A case from the Bronx provides an example of how this can work. Derek was working at a job that required him to install sheetrock in a stairwell. While working, Derek tripped over an extension cord and fell down the stairs. He suffered substantial injuries and sued.

The injured worker advanced his case using a particular statute, Section 240(1), which is sometimes called the “Scaffold Law.” This law, however, lets injured workers sue in a variety of situations, beyond just circumstances that involve scaffolds. Generally, if you are a worker required to work on an elevated surface that is your only means of access to your work space, and you suffer injuries in a fall, you have the potential to pursue a lawsuit under this statute.

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Although it may be June, the inevitable fact is that the calendar will eventually turn to December and January, and, with it, New York will again be faced with snowy and icy weather. Along with those things will come dangerous icy sidewalks. When you are injured due to a snowy or icy sidewalk slip-and-fall, the issue of negligence may be straightforward. Someone was responsible for conducting snow and ice removal, someone allegedly did not perform the task properly, and, as a result, you slipped and fell and suffered harm. What may be more challenging, in some situations, is identifying the proper person or entity to sue. For advice and representation in undertaking all of these tasks, reach out to an experienced New York premises liability attorney about your case.

An example of all that goes into putting together a sidewalk slip-and-fall case was the lawsuit filed by Michelle, a Manhattan pedestrian. While walking along a sidewalk, Michelle slipped and fell on black ice near the corner of Second Avenue and 27th Street. The fall caused Michelle to suffer substantial injuries.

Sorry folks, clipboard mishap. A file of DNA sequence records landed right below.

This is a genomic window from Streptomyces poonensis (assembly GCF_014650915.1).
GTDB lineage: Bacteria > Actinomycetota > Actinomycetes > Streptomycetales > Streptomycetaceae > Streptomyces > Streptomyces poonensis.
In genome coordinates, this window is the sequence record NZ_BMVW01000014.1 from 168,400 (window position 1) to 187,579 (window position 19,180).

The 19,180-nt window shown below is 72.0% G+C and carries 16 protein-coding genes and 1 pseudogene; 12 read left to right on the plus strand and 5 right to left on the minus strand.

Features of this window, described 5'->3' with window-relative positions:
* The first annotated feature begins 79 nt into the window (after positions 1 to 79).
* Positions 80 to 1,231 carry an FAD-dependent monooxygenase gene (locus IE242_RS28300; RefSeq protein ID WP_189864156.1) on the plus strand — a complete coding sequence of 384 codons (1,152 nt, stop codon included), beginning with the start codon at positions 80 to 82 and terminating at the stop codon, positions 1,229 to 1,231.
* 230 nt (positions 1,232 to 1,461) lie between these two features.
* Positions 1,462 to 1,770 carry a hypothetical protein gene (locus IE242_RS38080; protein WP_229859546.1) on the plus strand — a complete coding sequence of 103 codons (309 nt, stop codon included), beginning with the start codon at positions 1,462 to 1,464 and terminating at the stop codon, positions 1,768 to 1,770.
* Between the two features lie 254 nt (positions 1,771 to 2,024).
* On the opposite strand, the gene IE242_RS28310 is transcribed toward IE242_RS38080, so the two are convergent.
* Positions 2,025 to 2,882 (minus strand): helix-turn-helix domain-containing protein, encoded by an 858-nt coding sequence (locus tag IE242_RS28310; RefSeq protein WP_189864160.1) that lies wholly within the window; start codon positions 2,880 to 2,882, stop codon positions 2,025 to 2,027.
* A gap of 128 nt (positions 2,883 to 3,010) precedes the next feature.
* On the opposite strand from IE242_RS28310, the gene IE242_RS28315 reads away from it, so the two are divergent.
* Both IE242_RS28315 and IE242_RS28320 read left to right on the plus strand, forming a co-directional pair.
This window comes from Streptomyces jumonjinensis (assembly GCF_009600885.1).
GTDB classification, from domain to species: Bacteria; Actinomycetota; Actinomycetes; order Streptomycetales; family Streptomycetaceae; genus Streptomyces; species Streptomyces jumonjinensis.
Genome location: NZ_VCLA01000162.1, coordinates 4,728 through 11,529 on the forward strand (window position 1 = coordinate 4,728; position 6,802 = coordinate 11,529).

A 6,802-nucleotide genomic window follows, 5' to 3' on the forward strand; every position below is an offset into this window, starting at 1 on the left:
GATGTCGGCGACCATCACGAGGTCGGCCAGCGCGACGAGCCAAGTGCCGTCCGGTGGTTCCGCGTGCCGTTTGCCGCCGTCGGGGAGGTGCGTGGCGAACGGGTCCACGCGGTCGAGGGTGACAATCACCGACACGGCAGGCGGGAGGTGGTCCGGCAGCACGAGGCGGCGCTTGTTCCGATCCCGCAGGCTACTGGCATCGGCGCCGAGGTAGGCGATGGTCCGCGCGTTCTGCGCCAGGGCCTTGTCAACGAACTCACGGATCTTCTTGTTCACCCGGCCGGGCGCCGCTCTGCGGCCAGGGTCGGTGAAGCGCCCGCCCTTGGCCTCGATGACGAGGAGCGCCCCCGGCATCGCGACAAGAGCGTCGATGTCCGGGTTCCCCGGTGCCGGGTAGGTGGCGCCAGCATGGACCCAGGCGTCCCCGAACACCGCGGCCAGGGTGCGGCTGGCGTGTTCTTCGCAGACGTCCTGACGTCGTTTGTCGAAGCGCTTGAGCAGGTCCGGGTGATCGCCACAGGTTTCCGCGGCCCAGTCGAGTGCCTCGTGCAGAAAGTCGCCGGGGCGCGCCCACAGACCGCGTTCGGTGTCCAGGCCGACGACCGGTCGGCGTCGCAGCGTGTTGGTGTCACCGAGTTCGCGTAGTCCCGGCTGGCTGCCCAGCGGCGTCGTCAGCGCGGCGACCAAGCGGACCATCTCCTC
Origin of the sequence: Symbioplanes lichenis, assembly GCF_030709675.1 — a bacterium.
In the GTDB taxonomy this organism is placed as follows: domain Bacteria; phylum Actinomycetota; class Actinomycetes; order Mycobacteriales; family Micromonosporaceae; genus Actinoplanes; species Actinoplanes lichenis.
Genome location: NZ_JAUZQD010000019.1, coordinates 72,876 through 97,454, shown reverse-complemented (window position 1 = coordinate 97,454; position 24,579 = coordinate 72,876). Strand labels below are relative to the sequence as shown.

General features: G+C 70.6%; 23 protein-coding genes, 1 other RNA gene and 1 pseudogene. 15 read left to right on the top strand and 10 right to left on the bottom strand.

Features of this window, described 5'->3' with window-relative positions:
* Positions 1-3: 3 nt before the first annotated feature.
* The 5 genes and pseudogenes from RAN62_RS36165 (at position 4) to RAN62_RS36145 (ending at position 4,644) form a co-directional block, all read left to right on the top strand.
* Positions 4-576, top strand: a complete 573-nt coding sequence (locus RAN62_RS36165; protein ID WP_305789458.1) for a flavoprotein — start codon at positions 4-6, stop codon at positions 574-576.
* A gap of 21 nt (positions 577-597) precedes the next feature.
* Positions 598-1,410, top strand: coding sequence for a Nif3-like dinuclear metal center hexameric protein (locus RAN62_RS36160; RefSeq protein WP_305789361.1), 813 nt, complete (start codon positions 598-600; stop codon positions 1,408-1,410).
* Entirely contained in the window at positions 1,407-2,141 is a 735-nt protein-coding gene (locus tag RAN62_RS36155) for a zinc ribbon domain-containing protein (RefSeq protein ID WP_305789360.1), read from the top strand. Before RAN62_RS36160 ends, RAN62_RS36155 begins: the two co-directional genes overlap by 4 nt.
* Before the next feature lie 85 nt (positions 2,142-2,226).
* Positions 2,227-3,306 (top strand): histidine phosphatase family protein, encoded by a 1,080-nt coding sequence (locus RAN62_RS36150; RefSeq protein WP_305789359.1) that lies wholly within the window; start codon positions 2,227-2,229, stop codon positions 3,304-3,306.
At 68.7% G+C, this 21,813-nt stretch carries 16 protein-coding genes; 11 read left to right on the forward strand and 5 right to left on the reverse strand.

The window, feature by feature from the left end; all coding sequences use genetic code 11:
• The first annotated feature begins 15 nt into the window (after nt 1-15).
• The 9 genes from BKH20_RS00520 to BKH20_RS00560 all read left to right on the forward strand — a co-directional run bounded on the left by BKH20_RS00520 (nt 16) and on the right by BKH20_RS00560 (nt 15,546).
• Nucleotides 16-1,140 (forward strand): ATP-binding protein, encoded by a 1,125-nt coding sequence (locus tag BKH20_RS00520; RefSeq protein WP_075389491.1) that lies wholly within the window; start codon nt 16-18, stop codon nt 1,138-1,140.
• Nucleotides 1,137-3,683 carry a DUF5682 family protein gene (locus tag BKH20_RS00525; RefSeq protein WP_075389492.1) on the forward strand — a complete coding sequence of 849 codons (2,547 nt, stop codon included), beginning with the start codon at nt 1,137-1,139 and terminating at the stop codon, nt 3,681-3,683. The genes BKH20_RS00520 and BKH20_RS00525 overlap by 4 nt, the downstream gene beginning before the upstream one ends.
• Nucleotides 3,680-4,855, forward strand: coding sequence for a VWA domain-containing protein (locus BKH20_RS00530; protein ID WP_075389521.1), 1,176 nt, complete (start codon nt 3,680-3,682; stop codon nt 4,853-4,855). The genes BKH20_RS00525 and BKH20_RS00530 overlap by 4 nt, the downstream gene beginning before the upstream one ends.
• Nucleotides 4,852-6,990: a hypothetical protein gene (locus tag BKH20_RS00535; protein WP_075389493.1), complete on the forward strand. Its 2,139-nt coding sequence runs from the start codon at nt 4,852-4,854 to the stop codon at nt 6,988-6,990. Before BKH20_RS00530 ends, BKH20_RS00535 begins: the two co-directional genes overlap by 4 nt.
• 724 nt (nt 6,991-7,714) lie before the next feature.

Michelle sued, asserting that negligent snow removal led to the formation of the dangerous black ice condition on the sidewalk. In Michelle’s situation, the exact location of her fall (near the corner of two streets) added an extra layer of possible complication. The building next to the sidewalk where Michelle got hurt was one with a mixture of business and residential tenants. The first-floor tenant was a major pharmacy. The pharmacy contended that the building owner was responsible for all snow and ice removal. If the pharmacy was right, the building owner would be the proper party for Michelle to sue. The owner, however, contended that it was only responsible for clearing 27th Street, while the pharmacy had the obligation to keep Second Avenue clear. If the owner was correct, the precise location of Michelle’s accident would be key to determining which entity was liable to her.